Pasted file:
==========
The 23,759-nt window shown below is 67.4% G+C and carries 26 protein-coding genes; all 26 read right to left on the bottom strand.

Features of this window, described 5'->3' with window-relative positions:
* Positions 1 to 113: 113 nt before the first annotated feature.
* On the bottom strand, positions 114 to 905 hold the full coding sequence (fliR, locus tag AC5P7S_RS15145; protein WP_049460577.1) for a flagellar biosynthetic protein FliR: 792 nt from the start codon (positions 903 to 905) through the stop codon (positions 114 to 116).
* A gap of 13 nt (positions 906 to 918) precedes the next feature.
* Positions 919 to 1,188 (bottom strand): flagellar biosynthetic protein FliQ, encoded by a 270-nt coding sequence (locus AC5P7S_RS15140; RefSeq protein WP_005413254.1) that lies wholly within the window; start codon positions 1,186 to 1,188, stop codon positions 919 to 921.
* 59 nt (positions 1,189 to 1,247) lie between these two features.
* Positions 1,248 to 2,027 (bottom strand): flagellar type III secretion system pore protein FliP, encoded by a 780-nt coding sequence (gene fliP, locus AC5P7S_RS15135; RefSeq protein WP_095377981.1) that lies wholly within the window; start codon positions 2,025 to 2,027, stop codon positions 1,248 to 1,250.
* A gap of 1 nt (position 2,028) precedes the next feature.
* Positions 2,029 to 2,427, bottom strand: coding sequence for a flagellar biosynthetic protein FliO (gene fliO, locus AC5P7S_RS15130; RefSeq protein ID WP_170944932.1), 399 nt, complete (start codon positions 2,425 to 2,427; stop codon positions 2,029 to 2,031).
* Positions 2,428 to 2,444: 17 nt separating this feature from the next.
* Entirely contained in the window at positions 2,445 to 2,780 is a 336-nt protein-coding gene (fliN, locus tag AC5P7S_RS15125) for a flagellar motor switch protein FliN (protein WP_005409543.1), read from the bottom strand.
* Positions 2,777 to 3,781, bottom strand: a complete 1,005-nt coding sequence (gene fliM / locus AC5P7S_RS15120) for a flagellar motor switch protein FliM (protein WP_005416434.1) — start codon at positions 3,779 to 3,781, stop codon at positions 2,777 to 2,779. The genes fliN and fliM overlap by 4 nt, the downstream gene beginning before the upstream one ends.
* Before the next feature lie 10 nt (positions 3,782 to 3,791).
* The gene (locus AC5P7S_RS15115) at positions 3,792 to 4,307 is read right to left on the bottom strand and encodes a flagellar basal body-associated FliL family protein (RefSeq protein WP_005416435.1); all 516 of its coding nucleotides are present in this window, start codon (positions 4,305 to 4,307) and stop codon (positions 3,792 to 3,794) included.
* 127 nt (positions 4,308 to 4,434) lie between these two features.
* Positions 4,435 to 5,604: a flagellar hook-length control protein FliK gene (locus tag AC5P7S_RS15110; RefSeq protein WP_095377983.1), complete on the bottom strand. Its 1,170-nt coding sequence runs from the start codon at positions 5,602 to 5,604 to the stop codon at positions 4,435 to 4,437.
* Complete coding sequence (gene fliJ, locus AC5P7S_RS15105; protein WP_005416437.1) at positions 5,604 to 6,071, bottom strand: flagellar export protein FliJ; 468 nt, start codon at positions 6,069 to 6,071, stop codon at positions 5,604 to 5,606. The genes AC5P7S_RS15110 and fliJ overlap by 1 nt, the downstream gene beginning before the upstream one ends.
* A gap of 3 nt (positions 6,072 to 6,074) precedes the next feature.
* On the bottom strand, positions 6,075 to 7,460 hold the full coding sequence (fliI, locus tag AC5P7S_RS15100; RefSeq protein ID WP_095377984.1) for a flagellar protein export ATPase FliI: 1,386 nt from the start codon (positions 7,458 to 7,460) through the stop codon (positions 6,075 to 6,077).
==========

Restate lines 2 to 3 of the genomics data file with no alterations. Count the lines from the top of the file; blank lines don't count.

Features of this window, described 5'->3' with window-relative positions:
* Positions 1 to 113: 113 nt before the first annotated feature.